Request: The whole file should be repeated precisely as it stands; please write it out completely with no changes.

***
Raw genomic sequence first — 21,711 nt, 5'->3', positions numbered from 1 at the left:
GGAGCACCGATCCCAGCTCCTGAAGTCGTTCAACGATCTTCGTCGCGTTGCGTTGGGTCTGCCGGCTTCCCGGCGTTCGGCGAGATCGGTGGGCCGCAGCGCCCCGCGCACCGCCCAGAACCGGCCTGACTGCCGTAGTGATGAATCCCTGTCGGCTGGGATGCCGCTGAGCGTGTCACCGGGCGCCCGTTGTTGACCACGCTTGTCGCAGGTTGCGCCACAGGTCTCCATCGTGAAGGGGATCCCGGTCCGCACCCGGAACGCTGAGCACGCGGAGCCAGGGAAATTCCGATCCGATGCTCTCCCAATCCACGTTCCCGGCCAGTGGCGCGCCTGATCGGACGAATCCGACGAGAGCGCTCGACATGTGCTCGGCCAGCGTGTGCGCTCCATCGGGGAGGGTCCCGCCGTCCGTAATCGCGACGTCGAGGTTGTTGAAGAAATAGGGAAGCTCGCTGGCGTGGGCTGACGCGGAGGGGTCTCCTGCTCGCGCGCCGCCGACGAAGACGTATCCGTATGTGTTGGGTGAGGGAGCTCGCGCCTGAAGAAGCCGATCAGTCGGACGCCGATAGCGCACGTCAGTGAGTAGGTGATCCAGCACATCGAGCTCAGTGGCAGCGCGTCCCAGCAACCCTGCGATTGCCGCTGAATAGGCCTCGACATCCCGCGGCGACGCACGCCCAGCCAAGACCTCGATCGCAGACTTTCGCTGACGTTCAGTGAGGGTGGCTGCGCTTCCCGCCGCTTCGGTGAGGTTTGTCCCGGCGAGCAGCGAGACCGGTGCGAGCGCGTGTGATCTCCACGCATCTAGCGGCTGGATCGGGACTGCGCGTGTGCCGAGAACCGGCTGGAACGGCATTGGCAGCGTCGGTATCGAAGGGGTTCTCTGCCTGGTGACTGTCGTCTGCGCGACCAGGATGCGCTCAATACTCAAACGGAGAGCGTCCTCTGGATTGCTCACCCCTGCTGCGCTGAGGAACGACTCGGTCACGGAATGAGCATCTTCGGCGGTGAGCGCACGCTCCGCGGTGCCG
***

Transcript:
Raw genomic sequence first — 21,711 nt, 5'->3', positions numbered from 1 at the left:
GGAGCACCGATCCCAGCTCCTGAAGTCGTTCAACGATCTTCGTCGCGTTGCGTTGGGTCTGCCGGCTTCCCGGCGTTCGGCGAGATCGGTGGGCCGCAGCGCCCCGCGCACCGCCCAGAACCGGCCTGACTGCCGTAGTGATGAATCCCTGTCGGCTGGGATGCCGCTGAGCGTGTCACCGGGCGCCCGTTGTTGACCACGCTTGTCGCAGGTTGCGCCACAGGTCTCCATCGTGAAGGGGATCCCGGTCCGCACCCGGAACGCTGAGCACGCGGAGCCAGGGAAATTCCGATCCGATGCTCTCCCAATCCACGTTCCCGGCCAGTGGCGCGCCTGATCGGACGAATCCGACGAGAGCGCTCGACATGTGCTCGGCCAGCGTGTGCGCTCCATCGGGGAGGGTCCCGCCGTCCGTAATCGCGACGTCGAGGTTGTTGAAGAAATAGGGAAGCTCGCTGGCGTGGGCTGACGCGGAGGGGTCTCCTGCTCGCGCGCCGCCGACGAAGACGTATCCGTATGTGTTGGGTGAGGGAGCTCGCGCCTGAAGAAGCCGATCAGTCGGACGCCGATAGCGCACGTCAGTGAGTAGGTGATCCAGCACATCGAGCTCAGTGGCAGCGCGTCCCAGCAACCCTGCGATTGCCGCTGAATAGGCCTCGACATCCCGCGGCGACGCACGCCCAGCCAAGACCTCGATCGCAGACTTTCGCTGACGTTCAGTGAGGGTGGCTGCGCTTCCCGCCGCTTCGGTGAGGTTTGTCCCGGCGAGCAGCGAGACCGGTGCGAGCGCGTGTGATCTCCACGCATCTAGCGGCTGGATCGGGACTGCGCGTGTGCCGAGAACCGGCTGGAACGGCATTGGCAGCGTCGGTATCGAAGGGGTTCTCTGCCTGGTGACTGTCGTCTGCGCGACCAGGATGCGCTCAATACTCAAACGGAGAGCGTCCTCTGGATTGCTCACCCCTGCTGCGCTGAGGAACGACTCGGTCACGGAATGAGCATCTTCGGCGGTGAGCGCACGCTCCGCGGTGCCG